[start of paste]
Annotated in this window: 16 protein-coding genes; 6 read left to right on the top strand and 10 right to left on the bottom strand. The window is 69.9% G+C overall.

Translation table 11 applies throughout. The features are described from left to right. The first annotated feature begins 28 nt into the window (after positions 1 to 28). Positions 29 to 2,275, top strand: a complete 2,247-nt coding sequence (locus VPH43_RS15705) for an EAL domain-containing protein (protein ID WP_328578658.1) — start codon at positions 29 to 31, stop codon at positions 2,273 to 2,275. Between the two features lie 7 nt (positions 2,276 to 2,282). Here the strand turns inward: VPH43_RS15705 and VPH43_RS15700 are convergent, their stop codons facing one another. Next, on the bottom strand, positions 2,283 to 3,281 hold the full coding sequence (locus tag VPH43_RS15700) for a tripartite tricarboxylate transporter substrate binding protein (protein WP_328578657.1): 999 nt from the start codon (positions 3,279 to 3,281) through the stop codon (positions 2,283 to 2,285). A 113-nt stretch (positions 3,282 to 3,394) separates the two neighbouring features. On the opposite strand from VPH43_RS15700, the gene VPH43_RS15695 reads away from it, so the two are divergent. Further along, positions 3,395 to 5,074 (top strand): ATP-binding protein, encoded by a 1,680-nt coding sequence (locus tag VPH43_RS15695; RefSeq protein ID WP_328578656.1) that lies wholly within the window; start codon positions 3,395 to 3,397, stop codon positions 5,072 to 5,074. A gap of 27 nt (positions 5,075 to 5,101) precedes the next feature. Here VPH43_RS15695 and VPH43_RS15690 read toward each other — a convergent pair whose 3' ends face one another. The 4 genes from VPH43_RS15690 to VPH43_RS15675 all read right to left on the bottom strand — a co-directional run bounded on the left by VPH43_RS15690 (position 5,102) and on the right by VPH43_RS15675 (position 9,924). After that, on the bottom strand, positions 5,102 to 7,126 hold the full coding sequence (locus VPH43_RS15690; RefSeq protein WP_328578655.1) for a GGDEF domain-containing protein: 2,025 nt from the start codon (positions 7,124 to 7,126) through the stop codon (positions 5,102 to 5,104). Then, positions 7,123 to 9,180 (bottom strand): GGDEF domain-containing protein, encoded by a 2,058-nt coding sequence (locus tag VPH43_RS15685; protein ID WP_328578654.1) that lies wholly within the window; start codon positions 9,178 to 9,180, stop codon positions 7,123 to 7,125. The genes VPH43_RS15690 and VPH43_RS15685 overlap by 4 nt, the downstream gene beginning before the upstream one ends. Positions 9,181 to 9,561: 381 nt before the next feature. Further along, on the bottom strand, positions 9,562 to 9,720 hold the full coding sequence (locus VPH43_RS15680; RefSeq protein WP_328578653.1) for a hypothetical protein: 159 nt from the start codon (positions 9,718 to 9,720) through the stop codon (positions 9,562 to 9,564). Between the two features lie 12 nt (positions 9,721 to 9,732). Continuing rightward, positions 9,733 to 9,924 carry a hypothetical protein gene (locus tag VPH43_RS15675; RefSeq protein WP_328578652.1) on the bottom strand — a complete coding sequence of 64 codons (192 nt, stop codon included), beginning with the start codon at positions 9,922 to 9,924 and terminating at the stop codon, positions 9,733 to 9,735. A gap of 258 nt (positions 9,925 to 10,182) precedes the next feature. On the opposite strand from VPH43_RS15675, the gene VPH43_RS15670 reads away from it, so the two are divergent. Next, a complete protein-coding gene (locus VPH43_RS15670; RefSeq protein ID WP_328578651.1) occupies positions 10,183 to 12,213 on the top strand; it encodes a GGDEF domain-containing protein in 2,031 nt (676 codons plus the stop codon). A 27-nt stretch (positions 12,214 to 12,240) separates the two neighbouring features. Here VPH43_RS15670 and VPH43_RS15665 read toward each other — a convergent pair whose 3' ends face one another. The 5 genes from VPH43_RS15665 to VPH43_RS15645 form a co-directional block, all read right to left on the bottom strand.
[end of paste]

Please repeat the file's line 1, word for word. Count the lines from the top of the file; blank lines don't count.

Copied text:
Annotated in this window: 16 protein-coding genes; 6 read left to right on the top strand and 10 right to left on the bottom strand. The window is 69.9% G+C overall.